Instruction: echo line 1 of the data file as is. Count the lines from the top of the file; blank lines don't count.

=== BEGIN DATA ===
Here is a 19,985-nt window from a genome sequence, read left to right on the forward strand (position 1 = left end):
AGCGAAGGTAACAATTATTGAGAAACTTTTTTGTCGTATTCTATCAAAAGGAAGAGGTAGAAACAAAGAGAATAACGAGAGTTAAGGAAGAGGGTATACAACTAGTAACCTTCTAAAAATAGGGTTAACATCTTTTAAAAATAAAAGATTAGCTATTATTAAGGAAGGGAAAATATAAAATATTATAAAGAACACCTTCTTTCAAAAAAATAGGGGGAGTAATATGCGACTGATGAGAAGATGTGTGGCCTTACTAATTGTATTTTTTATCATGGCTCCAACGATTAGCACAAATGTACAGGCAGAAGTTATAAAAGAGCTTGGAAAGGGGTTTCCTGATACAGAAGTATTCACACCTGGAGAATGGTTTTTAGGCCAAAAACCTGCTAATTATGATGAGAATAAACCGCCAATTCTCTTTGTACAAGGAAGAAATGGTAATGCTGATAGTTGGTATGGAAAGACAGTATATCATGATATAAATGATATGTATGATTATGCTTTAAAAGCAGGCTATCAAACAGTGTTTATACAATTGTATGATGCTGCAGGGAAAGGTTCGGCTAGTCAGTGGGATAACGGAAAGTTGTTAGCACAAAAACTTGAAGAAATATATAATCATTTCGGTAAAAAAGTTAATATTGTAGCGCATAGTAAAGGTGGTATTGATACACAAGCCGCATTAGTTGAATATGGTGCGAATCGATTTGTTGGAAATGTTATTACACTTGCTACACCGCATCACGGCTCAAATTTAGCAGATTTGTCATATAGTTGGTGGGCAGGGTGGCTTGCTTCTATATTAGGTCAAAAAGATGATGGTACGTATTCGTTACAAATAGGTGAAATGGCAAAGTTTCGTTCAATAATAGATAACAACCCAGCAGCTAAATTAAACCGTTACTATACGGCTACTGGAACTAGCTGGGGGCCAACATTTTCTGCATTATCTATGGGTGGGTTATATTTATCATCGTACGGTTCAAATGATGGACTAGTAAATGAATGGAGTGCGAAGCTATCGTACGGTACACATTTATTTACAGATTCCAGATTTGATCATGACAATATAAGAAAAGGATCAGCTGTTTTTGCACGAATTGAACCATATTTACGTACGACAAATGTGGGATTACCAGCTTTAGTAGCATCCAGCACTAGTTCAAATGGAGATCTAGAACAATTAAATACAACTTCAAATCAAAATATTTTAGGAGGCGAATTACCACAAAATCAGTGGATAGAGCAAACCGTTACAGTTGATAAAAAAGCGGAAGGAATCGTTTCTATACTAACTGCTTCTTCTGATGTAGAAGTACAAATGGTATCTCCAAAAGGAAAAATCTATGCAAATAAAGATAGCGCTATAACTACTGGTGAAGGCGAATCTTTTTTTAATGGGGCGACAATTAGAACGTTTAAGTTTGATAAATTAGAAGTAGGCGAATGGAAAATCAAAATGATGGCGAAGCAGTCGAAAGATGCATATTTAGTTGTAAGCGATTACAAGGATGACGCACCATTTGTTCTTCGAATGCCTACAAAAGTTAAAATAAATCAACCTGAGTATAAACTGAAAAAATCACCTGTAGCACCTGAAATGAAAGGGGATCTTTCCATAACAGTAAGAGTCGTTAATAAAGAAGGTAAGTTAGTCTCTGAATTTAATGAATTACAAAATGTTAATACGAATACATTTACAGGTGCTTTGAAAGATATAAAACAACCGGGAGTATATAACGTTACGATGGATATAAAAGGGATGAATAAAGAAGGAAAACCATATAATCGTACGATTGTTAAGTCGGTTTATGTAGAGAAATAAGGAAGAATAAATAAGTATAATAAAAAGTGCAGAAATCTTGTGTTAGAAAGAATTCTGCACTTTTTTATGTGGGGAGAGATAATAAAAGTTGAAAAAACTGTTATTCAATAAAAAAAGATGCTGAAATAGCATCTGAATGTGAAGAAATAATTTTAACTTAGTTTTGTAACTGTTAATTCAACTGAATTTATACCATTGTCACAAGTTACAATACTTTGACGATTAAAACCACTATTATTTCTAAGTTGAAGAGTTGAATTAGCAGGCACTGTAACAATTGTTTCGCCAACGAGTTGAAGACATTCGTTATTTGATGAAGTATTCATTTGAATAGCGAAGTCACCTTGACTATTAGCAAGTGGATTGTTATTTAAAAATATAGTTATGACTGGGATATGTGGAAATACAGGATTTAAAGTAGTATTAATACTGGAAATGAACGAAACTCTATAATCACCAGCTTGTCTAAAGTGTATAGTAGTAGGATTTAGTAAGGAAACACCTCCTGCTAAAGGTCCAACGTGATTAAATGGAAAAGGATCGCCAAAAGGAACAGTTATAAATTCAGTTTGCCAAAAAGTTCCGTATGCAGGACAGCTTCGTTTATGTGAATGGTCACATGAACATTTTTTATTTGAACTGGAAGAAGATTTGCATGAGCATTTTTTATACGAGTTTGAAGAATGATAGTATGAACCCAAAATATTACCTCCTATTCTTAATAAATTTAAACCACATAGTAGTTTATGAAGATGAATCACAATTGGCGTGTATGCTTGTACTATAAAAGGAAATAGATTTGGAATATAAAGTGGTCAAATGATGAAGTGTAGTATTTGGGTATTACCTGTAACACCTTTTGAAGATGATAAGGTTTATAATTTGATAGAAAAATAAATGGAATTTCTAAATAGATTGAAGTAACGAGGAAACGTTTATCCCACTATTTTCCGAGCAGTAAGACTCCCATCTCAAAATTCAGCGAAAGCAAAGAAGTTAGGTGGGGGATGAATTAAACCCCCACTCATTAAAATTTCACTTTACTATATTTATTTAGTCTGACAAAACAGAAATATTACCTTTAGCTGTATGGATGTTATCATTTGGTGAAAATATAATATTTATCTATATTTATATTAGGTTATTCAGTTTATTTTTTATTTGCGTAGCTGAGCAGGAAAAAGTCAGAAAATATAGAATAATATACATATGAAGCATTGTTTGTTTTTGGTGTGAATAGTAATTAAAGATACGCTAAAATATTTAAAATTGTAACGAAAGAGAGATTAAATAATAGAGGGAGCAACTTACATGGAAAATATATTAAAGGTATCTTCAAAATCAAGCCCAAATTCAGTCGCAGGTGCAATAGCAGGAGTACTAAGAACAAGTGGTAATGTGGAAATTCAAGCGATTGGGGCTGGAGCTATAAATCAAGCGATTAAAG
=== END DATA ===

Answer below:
Here is a 19,985-nt window from a genome sequence, read left to right on the forward strand (position 1 = left end):